The Commencement Wisdom Well

The excitement of those students on the cusp attending college is palpable. Yet, simultaneously, many are inventorying their lives, attempting to envision the next two, four, or maybe more years of college.

Listening to past college graduation speeches helps incoming college students anticipate what’s ahead. Graduation speakers typically wax philosophically about their life experiences, offering a wealth of advice from which students can pick and choose the most useful points to apply in their own way.

Here’s a few examples:

In 2015, Eddie S. Glaude Jr. forewarns novice college students about the potential and pitfalls of college:

In so many ways, colleges and universities are training grounds for citizenship. Here you either cultivate the habits of courage or learn the habits of cowardliness.

In addition, Dr. Glaude Jr. warns about the difficulties in sustaining efforts toward change, and harnessing the energy of youthful idealism:

But you can’t be naïve about change. Habits are hard to break, especially when they hide in plain sight.

That your commitments to a nobler Colgate, to a better country, or a more just world can’t be fleeting. Those commitments don’t work like a tweet or a post on Instagram or a comment on Yik Yak. They ought to animate the spirit of a life lived. Otherwise, the new baby is stillborn and we grieve over what could have been.

Upon entering college, reflecting on how to nurture idealism and prepare for any challenges, ponder Dr. Glaude Jr.’s question:

How will you orient yourselves to the ‘fierce urgency of now?’

For anyone with a creative spirit, not just for the arts, learn from Ian Brennan, the creator of Glee:

Foster your creativity. And then, protect it. Your creativity is the greatest gift you will ever be given, and it’s the source of the greatest things you will achieve. It’s the part of you that is the most you. So care for it, the way you would a child or a beloved pet. Be firm, don’t let it just sit around. Make it do things. Toilet train it, be patient with it and it will grow and mature and get better and better and better. It will become the part of your life that you enjoy the most.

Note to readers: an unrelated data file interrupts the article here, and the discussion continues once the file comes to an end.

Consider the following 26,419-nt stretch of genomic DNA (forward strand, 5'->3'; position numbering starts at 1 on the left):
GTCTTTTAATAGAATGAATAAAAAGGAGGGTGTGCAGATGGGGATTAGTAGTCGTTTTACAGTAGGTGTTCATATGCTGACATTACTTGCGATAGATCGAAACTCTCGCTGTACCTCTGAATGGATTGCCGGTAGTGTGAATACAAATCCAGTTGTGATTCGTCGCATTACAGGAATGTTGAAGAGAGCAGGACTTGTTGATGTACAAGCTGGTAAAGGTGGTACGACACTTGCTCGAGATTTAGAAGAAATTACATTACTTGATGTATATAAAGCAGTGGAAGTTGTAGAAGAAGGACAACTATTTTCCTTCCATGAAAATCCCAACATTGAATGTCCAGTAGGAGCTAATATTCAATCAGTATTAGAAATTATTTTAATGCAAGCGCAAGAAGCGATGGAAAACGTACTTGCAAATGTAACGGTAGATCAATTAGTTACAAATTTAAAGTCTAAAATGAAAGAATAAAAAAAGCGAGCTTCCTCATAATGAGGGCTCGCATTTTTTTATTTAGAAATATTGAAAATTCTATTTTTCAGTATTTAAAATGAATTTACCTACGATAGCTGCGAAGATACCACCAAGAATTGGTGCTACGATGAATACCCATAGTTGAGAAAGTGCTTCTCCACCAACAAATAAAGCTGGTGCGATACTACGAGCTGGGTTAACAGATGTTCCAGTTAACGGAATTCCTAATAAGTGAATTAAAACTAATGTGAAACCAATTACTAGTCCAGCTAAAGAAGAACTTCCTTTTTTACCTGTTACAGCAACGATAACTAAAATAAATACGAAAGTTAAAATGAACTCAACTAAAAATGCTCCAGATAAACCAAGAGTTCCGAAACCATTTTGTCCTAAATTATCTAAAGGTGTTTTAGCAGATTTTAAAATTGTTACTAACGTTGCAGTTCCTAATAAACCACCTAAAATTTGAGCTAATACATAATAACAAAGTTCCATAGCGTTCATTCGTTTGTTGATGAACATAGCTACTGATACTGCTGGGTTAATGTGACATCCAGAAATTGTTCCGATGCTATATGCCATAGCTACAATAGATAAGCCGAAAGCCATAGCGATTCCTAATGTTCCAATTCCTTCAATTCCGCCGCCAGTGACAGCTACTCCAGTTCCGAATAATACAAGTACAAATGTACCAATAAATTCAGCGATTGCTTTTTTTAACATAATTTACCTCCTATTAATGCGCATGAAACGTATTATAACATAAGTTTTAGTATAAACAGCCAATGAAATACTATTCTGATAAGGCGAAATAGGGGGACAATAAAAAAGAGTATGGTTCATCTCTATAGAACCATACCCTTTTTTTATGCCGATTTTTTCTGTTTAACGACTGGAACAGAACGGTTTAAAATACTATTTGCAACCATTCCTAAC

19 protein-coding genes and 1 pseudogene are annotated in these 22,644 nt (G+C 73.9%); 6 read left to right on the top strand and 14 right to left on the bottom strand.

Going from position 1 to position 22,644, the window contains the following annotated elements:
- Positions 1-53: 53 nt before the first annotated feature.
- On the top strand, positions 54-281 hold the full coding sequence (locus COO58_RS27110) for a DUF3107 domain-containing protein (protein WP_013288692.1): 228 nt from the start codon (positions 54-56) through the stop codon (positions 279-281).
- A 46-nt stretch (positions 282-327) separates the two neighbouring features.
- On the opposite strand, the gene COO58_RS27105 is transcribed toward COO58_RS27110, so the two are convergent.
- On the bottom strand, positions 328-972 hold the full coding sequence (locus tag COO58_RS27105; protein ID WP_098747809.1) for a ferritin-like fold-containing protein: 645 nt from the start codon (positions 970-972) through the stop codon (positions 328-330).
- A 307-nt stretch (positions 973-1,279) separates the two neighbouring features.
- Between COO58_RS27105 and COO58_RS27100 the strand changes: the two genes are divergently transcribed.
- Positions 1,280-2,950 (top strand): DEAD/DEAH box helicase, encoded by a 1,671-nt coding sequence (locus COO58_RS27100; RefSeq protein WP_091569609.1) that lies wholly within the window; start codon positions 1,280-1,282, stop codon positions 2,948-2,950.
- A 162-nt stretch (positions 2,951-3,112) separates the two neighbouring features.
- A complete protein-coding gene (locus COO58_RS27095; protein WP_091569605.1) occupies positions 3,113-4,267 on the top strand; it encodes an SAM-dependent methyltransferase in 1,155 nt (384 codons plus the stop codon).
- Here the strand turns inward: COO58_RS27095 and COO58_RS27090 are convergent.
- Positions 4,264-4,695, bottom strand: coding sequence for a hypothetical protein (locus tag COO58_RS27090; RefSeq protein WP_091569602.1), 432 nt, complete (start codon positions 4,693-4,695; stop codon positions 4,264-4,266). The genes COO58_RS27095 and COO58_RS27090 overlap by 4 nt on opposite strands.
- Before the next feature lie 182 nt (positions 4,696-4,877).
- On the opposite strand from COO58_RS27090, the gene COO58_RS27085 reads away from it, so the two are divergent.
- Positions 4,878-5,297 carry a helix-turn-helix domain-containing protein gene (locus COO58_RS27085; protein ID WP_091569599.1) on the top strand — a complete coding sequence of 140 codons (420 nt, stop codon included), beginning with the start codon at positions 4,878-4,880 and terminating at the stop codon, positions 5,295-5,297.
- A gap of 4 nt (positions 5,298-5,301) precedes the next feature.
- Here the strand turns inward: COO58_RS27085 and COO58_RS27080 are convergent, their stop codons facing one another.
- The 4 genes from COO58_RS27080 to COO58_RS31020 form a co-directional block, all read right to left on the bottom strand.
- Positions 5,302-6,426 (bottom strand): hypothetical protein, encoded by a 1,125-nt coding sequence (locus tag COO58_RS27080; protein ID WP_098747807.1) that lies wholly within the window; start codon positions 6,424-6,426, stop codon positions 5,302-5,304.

To summarize Mr. Brennan’s advice, “Protect your ability—from emulating Franklin D. Roosevelt or talents like the next Picasso. Put forth effort, and you’ll live life fully.”

Further, he advises how to refine talents and exploit aptitude:

They say it takes 10 years to get truly good at something? Well get up there and start being bad. Because once you stop being bad, you’re going to start being good.

In other words, incoming College Freshmen, try new things.  Be foolish.  Fall down, then figure out how to pick yourself back up.

From a company founded on creative disruption, Tim Cook, CEO of Apple, further elucidates on the point of joining life’s messy-ness and weathering the pressures to conform:

There will always be cynics and critics on the sidelines tearing people down, and just as harmful are those people with good intentions who make no contribution at all. In his letter from the Birmingham jail, Dr. King wrote that our society needed to repent, not merely for the hateful words of the bad people, but for the appalling silence of the good people.